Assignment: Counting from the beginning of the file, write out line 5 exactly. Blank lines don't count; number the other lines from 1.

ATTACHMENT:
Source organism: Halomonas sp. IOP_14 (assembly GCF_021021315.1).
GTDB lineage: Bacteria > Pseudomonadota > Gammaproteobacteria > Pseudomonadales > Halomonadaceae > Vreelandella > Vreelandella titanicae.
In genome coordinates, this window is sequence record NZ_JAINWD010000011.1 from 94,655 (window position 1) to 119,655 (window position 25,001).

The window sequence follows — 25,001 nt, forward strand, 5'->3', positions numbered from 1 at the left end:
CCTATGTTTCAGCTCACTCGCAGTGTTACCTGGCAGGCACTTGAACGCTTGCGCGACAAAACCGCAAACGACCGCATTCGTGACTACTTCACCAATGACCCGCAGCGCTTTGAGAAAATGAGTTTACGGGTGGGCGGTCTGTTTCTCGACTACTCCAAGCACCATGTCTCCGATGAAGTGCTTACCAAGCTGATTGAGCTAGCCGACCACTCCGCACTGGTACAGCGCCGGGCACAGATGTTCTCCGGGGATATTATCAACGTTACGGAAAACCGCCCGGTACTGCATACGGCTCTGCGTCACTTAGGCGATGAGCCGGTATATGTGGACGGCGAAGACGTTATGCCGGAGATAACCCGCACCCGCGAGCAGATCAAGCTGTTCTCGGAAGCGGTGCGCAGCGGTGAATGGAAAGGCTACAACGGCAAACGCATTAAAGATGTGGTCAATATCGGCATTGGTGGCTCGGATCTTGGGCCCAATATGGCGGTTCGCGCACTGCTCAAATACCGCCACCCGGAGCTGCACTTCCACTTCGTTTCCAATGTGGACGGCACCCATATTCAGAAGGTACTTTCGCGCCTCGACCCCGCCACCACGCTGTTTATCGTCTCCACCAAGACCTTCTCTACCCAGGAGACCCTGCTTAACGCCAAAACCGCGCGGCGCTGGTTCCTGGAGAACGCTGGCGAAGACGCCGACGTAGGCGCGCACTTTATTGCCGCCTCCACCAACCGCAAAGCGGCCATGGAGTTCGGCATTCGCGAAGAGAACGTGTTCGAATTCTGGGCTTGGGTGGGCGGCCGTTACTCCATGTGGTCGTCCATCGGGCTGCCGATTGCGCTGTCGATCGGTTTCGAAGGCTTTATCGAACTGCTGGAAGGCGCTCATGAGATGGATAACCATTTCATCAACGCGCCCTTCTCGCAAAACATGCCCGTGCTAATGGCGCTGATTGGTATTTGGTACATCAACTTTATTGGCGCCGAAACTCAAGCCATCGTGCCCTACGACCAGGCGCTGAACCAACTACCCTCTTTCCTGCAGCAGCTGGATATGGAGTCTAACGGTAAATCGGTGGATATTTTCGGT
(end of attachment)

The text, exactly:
CCTATGTTTCAGCTCACTCGCAGTGTTACCTGGCAGGCACTTGAACGCTTGCGCGACAAAACCGCAAACGACCGCATTCGTGACTACTTCACCAATGACCCGCAGCGCTTTGAGAAAATGAGTTTACGGGTGGGCGGTCTGTTTCTCGACTACTCCAAGCACCATGTCTCCGATGAAGTGCTTACCAAGCTGATTGAGCTAGCCGACCACTCCGCACTGGTACAGCGCCGGGCACAGATGTTCTCCGGGGATATTATCAACGTTACGGAAAACCGCCCGGTACTGCATACGGCTCTGCGTCACTTAGGCGATGAGCCGGTATATGTGGACGGCGAAGACGTTATGCCGGAGATAACCCGCACCCGCGAGCAGATCAAGCTGTTCTCGGAAGCGGTGCGCAGCGGTGAATGGAAAGGCTACAACGGCAAACGCATTAAAGATGTGGTCAATATCGGCATTGGTGGCTCGGATCTTGGGCCCAATATGGCGGTTCGCGCACTGCTCAAATACCGCCACCCGGAGCTGCACTTCCACTTCGTTTCCAATGTGGACGGCACCCATATTCAGAAGGTACTTTCGCGCCTCGACCCCGCCACCACGCTGTTTATCGTCTCCACCAAGACCTTCTCTACCCAGGAGACCCTGCTTAACGCCAAAACCGCGCGGCGCTGGTTCCTGGAGAACGCTGGCGAAGACGCCGACGTAGGCGCGCACTTTATTGCCGCCTCCACCAACCGCAAAGCGGCCATGGAGTTCGGCATTCGCGAAGAGAACGTGTTCGAATTCTGGGCTTGGGTGGGCGGCCGTTACTCCATGTGGTCGTCCATCGGGCTGCCGATTGCGCTGTCGATCGGTTTCGAAGGCTTTATCGAACTGCTGGAAGGCGCTCATGAGATGGATAACCATTTCATCAACGCGCCCTTCTCGCAAAACATGCCCGTGCTAATGGCGCTGATTGGTATTTGGTACATCAACTTTATTGGCGCCGAAACTCAAGCCATCGTGCCCTACGACCAGGCGCTGAACCAACTACCCTCTTTCCTGCAGCAGCTGGATATGGAGTCTAACGGTAAATCGGTGGATATTTTCGGT